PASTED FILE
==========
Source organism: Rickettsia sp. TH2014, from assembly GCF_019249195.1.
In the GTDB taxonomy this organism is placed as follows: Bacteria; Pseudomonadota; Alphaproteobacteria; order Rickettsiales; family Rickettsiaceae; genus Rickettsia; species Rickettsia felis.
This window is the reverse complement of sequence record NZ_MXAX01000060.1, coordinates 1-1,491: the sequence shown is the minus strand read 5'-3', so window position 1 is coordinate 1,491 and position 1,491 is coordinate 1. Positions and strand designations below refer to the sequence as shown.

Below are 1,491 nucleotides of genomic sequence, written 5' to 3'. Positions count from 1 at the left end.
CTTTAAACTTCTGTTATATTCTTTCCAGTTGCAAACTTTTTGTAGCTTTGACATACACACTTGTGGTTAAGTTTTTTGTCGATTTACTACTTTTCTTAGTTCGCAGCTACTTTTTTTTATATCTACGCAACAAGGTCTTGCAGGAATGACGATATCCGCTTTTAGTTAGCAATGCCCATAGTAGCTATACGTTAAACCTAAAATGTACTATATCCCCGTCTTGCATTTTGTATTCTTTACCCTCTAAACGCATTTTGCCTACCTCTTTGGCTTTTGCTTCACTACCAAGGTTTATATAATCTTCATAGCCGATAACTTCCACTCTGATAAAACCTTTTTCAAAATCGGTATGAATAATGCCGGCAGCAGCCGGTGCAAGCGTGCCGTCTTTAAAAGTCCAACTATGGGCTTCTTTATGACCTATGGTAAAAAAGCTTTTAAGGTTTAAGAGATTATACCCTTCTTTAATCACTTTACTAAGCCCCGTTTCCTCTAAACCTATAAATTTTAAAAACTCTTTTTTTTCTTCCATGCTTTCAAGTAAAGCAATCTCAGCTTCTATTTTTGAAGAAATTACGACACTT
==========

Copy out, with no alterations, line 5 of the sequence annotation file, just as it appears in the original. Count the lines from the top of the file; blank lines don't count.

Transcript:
CTTTAAACTTCTGTTATATTCTTTCCAGTTGCAAACTTTTTGTAGCTTTGACATACACACTTGTGGTTAAGTTTTTTGTCGATTTACTACTTTTCTTAGTTCGCAGCTACTTTTTTTTATATCTACGCAACAAGGTCTTGCAGGAATGACGATATCCGCTTTTAGTTAGCAATGCCCATAGTAGCTATACGTTAAACCTAAAATGTACTATATCCCCGTCTTGCATTTTGTATTCTTTACCCTCTAAACGCATTTTGCCTACCTCTTTGGCTTTTGCTTCACTACCAAGGTTTATATAATCTTCATAGCCGATAACTTCCACTCTGATAAAACCTTTTTCAAAATCGGTATGAATAATGCCGGCAGCAGCCGGTGCAAGCGTGCCGTCTTTAAAAGTCCAACTATGGGCTTCTTTATGACCTATGGTAAAAAAGCTTTTAAGGTTTAAGAGATTATACCCTTCTTTAATCACTTTACTAAGCCCCGTTTCCTCTAAACCTATAAATTTTAAAAACTCTTTTTTTTCTTCCATGCTTTCAAGTAAAGCAATCTCAGCTTCTATTTTTGAAGAAATTACGACACTT